The talent is in weaving these together.  Novice instructors will find the shiniest of these and try to string them up into a necklace, but the pieces don't fit together nicely... it is too difficult for the viewer's eyes to move from one bead to the next without getting lost, so to speak.  More seasoned instructors selectively choose the beads that do fit together in a nice pattern, and then subtly weaves them together with transitional instructions, reflective activities, and a tied-in overall theme to the course.  In this case, the instructor has a good sense of what the overall effect of the necklace is to be (the end outcomes of the course), and all the fitting together is done with that purpose in mind.

As mentioned, the danger is getting too focused on the individual bead and not focused on the overall necklace, and there is a talent in the art of weaving it together.  Plus, it can be difficult for new teachers to find the beads they are looking for.  But overall, this system is what I'm advocating, since it allows for all the benefits of the Gold Necklace and the Hemp Necklace.  It involves high levels of design without requiring specialized design skills and maintaining flexibility.  And it provides the opportunity for the necklace to retain its character, over a stock gold necklace.  Students are more likely to have positive feelings about the course.  And finally, it represents a low-cost, low-time solution.

I'm morphing my analogy over time, and the latest is the addition of the Pearl Necklace.  Like the beaded necklace, you are finding the learning objects and stringing them together.  However here, by using a growing number of tools out there, you are able to make them look uniform in their design, much like a set of pearls.

Some low-maintenance tools like Adobe Captivate or Lesson Builder allow you to embed easily the learning objects you find.  Think of a series of YouTube videos.  These tools allow you to easily embed them within a common package, so those lessons look more uniform.  But basically, you are not doing any more work (as the oyster would be quick to interject).

In years past, this wasn't a feasible option, since I'd only put Moodle as a low-maintenance, low-skill tool, and its lesson features aren't in the "pearl" class.  But these other "rapid e-learning development" tools are now becoming available, and what was never an option for teachers is now becoming one.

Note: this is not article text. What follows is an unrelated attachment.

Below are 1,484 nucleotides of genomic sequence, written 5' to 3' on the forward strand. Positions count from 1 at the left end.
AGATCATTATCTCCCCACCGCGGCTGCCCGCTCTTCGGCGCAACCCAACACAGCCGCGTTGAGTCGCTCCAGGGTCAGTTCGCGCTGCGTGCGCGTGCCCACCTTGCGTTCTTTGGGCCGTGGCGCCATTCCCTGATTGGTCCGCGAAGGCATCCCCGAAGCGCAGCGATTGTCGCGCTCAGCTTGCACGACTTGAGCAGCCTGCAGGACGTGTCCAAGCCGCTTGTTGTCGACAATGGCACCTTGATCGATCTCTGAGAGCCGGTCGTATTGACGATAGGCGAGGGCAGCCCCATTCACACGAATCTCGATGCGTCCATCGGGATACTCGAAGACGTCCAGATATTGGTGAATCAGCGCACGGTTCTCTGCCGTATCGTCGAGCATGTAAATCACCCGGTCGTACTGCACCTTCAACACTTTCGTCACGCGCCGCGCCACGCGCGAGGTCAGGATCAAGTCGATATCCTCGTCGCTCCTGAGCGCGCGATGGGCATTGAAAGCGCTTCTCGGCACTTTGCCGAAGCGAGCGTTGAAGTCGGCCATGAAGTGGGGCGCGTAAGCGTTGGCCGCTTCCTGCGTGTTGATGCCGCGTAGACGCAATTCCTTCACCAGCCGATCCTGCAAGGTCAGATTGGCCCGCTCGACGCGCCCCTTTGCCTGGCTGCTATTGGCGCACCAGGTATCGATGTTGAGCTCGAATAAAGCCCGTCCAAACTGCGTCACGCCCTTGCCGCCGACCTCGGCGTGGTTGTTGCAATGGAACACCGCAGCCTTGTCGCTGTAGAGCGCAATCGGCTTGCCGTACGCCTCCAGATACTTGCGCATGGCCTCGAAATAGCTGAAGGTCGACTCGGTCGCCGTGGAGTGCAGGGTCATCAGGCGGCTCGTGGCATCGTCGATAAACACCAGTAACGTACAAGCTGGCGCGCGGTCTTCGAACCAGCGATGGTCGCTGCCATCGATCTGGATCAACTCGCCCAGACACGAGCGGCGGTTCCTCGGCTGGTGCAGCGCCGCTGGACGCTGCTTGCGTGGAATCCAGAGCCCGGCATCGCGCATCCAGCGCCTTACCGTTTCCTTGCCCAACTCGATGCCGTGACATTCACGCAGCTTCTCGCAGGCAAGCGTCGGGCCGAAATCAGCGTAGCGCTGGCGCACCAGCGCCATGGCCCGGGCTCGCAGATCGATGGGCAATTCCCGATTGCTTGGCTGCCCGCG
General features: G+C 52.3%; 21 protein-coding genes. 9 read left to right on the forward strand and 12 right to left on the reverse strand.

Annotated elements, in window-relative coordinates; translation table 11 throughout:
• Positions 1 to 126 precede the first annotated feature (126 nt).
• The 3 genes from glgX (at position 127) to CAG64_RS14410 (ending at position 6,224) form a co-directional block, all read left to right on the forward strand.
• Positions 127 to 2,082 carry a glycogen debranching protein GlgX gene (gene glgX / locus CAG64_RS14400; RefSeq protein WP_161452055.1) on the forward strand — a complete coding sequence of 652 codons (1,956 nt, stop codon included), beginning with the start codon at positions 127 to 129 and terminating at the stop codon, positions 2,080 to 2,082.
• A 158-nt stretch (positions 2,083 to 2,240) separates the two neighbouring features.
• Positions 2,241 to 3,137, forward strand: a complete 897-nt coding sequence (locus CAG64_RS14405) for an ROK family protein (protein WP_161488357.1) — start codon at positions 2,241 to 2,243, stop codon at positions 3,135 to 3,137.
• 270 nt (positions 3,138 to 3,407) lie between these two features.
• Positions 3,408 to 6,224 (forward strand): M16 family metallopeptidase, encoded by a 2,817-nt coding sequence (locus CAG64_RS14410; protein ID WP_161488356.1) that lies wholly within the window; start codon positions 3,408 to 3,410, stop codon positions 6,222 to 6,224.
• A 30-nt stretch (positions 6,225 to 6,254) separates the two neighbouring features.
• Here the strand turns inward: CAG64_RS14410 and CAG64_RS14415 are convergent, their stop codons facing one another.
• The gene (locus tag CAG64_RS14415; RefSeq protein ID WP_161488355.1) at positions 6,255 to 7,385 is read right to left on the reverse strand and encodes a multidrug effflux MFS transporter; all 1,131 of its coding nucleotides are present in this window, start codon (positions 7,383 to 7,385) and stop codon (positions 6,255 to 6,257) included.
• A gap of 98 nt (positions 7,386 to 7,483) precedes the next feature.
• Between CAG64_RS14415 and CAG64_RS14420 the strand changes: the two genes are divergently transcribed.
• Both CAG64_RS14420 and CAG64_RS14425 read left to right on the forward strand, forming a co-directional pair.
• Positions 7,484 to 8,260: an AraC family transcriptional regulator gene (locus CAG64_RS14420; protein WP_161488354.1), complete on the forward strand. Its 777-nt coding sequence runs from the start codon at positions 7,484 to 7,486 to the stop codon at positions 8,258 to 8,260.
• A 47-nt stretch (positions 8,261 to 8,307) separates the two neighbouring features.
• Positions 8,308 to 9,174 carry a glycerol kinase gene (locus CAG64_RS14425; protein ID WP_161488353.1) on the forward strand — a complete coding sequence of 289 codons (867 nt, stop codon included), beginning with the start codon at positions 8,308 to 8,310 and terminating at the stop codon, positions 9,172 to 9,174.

As mentioned, the answer is, "it depends".  You have to look at the urgency to get it out, the skill of the instructor in instructional design, the overall quality and level of instruction you are after, and the funding you have.

Long term, though, education will move towards the last two... the beaded or pearl necklace.  I'll admit my impartiality here, since I taught this way even in a face-to-face class, where I eschewed textbooks in favor of weaving together some online mini-lessons into the context of interactive student activities.  I saw in that method of teaching a vibrant learning atmosphere, filled with unpredictability and discovery for students, and one that mimicked real life much better than an "all-laid-out-for-you" textbook.  It gave me the opportunity to teach more so than merely make sure students were reading the book properly.  And, that is where our online courses need to be for our online instructors to truly work to their potential. 

(Gold Necklace photo by Tiffany Day.  Beaded Necklace photo by Sweet Stuff by Ashlley.  Pearl Necklace photo by Millica Sekulic).

Friday, April 8, 2011

1:1 Readiness Survey

CASTLE is partnering with Educational Collaborators to present a 1:1 readiness survey.  This survey helps districts thinking about implementing a 1:1 initiative determine their readiness for an implementation.  The assessment took me about 30 minutes to complete (they recommend 45), and it targets the following factors:

  • Goals and Objectives
  • Financial Planning
  • Device Procurement & Deployment
  • End User Support
  • Curriculum Integration
  • Marketing & Communication
  • Faculty Development
  • Infrastructure Development
 Educational Collaborators also offers a post-survey consultation based on the results, something that AEAs offer as well.  Educational Collaborators values this instrument as $600, so it being free is a good deal for interested districts.

Monday, April 4, 2011

Those Darn Eagles

Here is an issue to ponder. 

If you are unfamiliar with the Raptors Resource Project (the "Decorah Eagles" phenomenon), visit here to find out what I'm talking about.  Or… don't:

We would like to ask staff members to be please refrain from watching the streaming video from the Raptor Resource Project's eagle cam. The watching of the video has slowed down our network which is an inconvenience for everyone. Thank you for your cooperation.

I'm using some sample text that came from an internal memo within our agency, but a similar email has now been sent in many of Iowa's school districts.  Basically, when a large portion of teachers have the streaming video up the whole time, even when not at their computer, it does tend to slow things down a bit. Well actually, a lot.

The response from teachers isn't uniform by any means, but what has stood out to me is what I'd call verbal "dress-down" emails.  I've seen such emails now in three different schools, each going to the level of chastisement for IT's taking away of a once-of-a-kind learning opportunity, in perfect alignment with the Iowa Core.